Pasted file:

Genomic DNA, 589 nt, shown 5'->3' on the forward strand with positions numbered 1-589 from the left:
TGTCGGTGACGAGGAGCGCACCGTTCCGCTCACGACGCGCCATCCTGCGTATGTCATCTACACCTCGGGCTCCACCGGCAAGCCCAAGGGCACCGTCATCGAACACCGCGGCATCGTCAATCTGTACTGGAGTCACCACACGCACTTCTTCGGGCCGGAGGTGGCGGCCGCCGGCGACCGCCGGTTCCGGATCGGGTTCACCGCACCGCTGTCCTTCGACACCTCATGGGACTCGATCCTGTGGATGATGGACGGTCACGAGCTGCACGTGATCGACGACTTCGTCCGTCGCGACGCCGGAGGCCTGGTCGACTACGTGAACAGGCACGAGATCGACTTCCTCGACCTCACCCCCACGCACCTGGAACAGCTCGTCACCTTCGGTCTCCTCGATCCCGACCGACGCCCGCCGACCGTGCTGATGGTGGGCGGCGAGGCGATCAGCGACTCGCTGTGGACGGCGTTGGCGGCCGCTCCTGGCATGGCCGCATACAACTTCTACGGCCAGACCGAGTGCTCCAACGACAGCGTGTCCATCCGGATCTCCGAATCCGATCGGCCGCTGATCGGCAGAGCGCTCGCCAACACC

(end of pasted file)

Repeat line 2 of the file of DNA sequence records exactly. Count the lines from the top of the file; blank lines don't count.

TGTCGGTGACGAGGAGCGCACCGTTCCGCTCACGACGCGCCATCCTGCGTATGTCATCTACACCTCGGGCTCCACCGGCAAGCCCAAGGGCACCGTCATCGAACACCGCGGCATCGTCAATCTGTACTGGAGTCACCACACGCACTTCTTCGGGCCGGAGGTGGCGGCCGCCGGCGACCGCCGGTTCCGGATCGGGTTCACCGCACCGCTGTCCTTCGACACCTCATGGGACTCGATCCTGTGGATGATGGACGGTCACGAGCTGCACGTGATCGACGACTTCGTCCGTCGCGACGCCGGAGGCCTGGTCGACTACGTGAACAGGCACGAGATCGACTTCCTCGACCTCACCCCCACGCACCTGGAACAGCTCGTCACCTTCGGTCTCCTCGATCCCGACCGACGCCCGCCGACCGTGCTGATGGTGGGCGGCGAGGCGATCAGCGACTCGCTGTGGACGGCGTTGGCGGCCGCTCCTGGCATGGCCGCATACAACTTCTACGGCCAGACCGAGTGCTCCAACGACAGCGTGTCCATCCGGATCTCCGAATCCGATCGGCCGCTGATCGGCAGAGCGCTCGCCAACACC